FORT CAMPBELL, Ky.- Two children of an Army soldier who recently returned from Iraq died in an early morning fire on the Fort Campbell Army post.
Wayne Smallwood, a soldier with the Third Brigade Combat Team, 101st Airborne Division, was treated for non-life threatening injuries Tuesday.
His wife, Billi-Jo Smallwood, underwent skin graft surgery on her burns at Vanderbilt University Medical Center. Friends said she was trying to save her son and daughter.
Fort Campbell's fire department was summoned to the fire at 1:33 a.m. Tuesday to an area of the Army post housing known as Lee Village. The incident commander listed the fire as under control at 2:03 a.m.
The fire left Wayne Smallwood and his wife, Billi-Jo Smallwood, injured. He was reportedly hurt leaping from a second-story window.
Sam, 9, and his 3-year-old sister Rebecca were pronounced dead at the post's Blanchfield Army Community Hospital. Eighteen-month-old Nevaeh was not hurt.
"It's a tragic event," said Maj. Jeff Allen of Fort Campbell. "Anytime a child is lost, it's a tragic event, not only for the family, but also for the neighbors and the community as a whole."
A Fort Campbell spokesperson called the attached style housing a "six-plex" where six military families live.
Friends said Billi-Jo Smallwood knew something was wrong and went straight for her kids.
She grabbed 3-year-old Rebecca and then tried to awaken 9-year old Sam, but he was unconscious. Lugging both children, she fought through the smoke and fire, trying to make it to the roof.
The Smallwood family Web site shows a tight and happy family.
Her friends said that she is devastated.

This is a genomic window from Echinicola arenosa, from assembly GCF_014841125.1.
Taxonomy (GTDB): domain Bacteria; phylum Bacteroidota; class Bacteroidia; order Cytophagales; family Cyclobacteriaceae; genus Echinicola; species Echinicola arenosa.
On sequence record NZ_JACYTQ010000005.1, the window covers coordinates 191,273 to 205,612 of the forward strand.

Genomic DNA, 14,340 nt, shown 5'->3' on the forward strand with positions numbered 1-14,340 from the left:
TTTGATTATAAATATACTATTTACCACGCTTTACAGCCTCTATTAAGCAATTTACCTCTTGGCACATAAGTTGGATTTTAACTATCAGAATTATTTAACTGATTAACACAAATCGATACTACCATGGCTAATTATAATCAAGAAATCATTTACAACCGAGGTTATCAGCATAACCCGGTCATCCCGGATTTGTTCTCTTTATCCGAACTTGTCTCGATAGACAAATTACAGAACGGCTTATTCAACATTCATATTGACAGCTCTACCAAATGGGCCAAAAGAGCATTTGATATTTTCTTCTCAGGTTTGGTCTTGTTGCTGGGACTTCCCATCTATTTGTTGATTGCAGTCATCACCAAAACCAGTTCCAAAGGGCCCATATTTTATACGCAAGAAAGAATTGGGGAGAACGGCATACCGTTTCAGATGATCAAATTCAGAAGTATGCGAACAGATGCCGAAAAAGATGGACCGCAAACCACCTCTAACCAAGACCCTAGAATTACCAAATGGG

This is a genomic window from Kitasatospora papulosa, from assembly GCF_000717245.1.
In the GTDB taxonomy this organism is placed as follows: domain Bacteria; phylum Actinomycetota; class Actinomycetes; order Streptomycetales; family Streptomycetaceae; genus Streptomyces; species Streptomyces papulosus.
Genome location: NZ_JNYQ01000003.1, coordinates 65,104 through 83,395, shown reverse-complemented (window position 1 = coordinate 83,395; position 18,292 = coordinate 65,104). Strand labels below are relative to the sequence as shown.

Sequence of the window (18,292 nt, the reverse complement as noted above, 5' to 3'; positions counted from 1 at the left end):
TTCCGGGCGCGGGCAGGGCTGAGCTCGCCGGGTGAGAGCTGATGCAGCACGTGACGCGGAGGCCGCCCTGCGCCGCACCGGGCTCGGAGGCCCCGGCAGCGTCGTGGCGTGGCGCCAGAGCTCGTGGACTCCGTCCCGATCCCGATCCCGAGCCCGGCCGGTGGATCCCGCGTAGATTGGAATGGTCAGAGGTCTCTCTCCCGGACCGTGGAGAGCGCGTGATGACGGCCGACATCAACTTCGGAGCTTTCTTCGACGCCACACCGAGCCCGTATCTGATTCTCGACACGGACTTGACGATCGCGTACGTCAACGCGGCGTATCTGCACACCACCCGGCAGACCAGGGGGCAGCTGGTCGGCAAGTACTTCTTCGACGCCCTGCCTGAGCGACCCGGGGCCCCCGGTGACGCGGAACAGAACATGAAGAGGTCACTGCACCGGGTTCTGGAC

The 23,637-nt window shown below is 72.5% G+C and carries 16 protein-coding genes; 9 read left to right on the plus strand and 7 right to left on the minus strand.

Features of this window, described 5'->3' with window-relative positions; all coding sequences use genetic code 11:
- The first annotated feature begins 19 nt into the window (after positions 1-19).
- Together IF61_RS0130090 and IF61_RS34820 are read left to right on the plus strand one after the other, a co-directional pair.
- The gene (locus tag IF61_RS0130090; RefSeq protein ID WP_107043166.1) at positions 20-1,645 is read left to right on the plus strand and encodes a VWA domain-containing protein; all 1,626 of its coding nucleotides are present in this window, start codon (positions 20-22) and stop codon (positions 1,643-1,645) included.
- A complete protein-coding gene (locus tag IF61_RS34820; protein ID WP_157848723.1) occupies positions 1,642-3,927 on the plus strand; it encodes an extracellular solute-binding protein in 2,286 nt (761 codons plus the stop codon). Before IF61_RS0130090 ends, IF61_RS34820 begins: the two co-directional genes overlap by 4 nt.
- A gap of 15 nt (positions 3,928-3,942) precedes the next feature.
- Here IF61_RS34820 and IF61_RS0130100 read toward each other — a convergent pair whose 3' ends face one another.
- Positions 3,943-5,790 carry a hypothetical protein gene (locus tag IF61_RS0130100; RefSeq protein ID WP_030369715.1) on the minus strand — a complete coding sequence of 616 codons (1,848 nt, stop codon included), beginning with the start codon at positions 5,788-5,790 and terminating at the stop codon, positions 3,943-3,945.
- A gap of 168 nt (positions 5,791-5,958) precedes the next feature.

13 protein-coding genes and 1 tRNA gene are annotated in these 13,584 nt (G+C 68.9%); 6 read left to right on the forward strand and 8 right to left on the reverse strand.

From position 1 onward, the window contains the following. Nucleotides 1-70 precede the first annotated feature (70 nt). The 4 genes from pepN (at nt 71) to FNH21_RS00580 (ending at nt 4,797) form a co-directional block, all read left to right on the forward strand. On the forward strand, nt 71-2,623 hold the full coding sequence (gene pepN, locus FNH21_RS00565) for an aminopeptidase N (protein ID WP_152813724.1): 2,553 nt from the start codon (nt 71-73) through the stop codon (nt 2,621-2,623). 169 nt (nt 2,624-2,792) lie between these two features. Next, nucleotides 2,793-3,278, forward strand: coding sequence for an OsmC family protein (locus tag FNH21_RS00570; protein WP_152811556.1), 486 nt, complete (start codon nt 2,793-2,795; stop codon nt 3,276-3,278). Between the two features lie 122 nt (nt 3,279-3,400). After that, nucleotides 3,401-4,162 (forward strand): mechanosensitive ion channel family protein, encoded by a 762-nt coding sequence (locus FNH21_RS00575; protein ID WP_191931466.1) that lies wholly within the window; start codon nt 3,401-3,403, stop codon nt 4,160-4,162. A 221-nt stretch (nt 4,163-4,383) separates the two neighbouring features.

At the hospital she repeatedly said she was so sorry. Friends said there's nothing more she could have done.
Now investigators must consider if someone intentionally started the fire.
The fire is believed to have started in the center unit where the Smallwoods lived.
It is a tragedy that affects not only this family, but also the post as a whole.
"When these things do happen, of course, we understand a little closer and we reach out that much more because we are a family," Allen said.
The housing that burned dates back to the 1940s and was slated for reconstruction. The Army post said it's still too early to say whether the building's age contributed to the speed of the fire.
The Fort Campbell Fire Department is investigating the fire along with the Kentucky State Fire Marshal's office, Fort Campbell Military Police and the Criminal Investigation Division.
According to Fort Campbell Fire Chief Michael Boyd, the fire was contained in a single housing unit. The unit sustained heavy fire damage on both the first and second floors.
Since 1982, there have been two fatal fire incidents, Boyd said.
The last fatal fire on base was in November 1999. A 3-year-old child was killed in a housing fire.
A fund has been set up to help cover costs for the Smallwood family. Contributions will be accepted at any Bank of America branch. Donations may be earmarked for the Smallwood Family Fund.
The American Red Cross is helping all six families displaced by the fire.